Your Divorce: Key Records

By Wendy Spencer
AdviceIQ.

Information about all aspects of your finances is critical to a reasonable divorce settlement. Yet even when you think the documents are at your fingertips, gathering them can be work. Here’s how to start this tough but vital job if you face the end of your marriage.

I often tell clients to assemble all information as soon as divorce becomes even a remote possibility. If your spouse also foresees divorce he or she may try to hide funds, disguise income or block you from obtaining information.

Precautions. Many states enforce laws concerning open and fair disclosure of information pursuant to divorce; divorcing spouses still sometimes try to hide or alter information.

If you still live in the same house as the person you’re divorcing, make copies of all financial documents and store them somewhere else, such as with a trusted family member or friend or with your attorney. This includes documents on your computer as well as documents housed online. Change passwords to your online financial sites to limit access.

Types of information. Secure documents that show your assets, liabilities, income and expenses. Your state may have some financial document that you probably need to complete and file as a part of the divorce, which, much like a tax return, helps you clearly detail your financial inflow and outlay as well as you the value of your property and any debts.

Also consult with an attorney or experienced professional regarding what documents you must share with your spouse as part of the divorce.

Documents can include (but are not limited to) detailed values of:

Your business, including the company books and profit and loss statement that summarizes your business revenues, costs and expenses during a specific period.

401(k) retirement plans, individual retirement accounts; brokerage accounts; savings and checking accounts; life insurance policies (including the cash value, death benefit and type and terms of the policy), 529 plans for college savings and your children’s accounts.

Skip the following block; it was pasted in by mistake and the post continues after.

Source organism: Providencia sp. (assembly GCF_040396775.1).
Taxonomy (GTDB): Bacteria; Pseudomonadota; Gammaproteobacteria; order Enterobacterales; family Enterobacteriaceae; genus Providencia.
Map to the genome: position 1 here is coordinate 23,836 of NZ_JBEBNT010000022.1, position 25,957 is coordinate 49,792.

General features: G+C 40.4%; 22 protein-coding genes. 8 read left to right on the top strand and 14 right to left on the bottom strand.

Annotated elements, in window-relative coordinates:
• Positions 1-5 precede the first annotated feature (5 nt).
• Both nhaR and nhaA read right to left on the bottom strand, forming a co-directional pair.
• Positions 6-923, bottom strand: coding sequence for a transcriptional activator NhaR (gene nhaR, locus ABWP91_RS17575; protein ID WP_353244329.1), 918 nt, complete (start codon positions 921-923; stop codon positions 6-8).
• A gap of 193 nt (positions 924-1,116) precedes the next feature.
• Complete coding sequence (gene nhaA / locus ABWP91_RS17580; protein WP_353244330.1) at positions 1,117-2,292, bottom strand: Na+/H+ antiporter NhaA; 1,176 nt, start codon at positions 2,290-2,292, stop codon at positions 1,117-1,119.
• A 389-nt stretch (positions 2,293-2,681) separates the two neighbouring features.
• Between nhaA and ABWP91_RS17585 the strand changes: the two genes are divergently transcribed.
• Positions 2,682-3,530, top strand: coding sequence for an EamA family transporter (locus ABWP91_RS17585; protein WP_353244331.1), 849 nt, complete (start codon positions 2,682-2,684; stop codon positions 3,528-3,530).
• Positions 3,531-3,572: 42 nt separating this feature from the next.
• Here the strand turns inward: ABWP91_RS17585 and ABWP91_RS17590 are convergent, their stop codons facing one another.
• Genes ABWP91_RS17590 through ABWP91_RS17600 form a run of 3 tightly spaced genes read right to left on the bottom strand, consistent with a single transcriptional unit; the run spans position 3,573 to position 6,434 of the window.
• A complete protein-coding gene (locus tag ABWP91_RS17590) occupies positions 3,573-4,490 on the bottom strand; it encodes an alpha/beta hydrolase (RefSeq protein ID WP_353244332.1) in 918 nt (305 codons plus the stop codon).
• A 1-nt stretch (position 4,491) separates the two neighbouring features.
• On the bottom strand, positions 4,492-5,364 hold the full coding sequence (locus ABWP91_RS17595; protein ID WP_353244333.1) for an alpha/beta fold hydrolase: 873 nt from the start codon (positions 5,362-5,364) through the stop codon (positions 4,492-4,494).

Your real estate, including the purchase price and current value.

The Kelley Blue Book value of your motor vehicles.

The estimated value or purchase invoices of artwork, jewelry and various collections. Furniture receives an estimated garage sale value.

For stock options and executive perks above and beyond a normal salary, you may need to contact your tax preparer or other professional for estimates.

You must report all liabilities, including all loans, debts, lines of credit, mortgages, credit card balances, payments owed to Internal Revenue Service, loans from relatives and pending lawsuits against you.

Income. Report all income from all sources.

Your state may define income as salary, perks, bonuses, expense accounts, Social Security benefits, pensions, annuities, investment and after-expenses business profit, royalties, trust income, child support and public assistance you receive and net from rentals.

Other possible income documents: personal and business income tax returns, pay stubs, executive signing agreements and stock and stock option reports, among others. Courts may require several years of your income tax returns, sometimes to average your income if what you make varies year to year.

Expenses. One of the most onerous yet important categories of information to pull together, this can show shortfalls in your income and greatly help you negotiate a divorce settlement.

Documents include your mortgage payment statement, credit card statements, utility and grocery bills, bills for dining out and receipts for reasonable costs for clothing, insurance, medical co-pays, auto expenses, income taxes and more.

The easiest way to pinpoint all your expenses: Go through your checkbook register and credit card statements. If possible, use your state’s divorce finance form.

Note: You can average expenses for a year, but also pin down expenses that you pay more frequently than once a month. These are easy to overlook.

A lot of work? Yes, and every number can be another tool to help you to get a fair and reasonable settlement.
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ABOUT THE WRITER
Wendy Spencer is president of Spencer Capital Strategies Inc., an independent Money Concepts contractor in Arvada, Colo. She writes for AdviceIQ, which delivers quality personal finance articles by both financial advisors and AdviceIQ editors.
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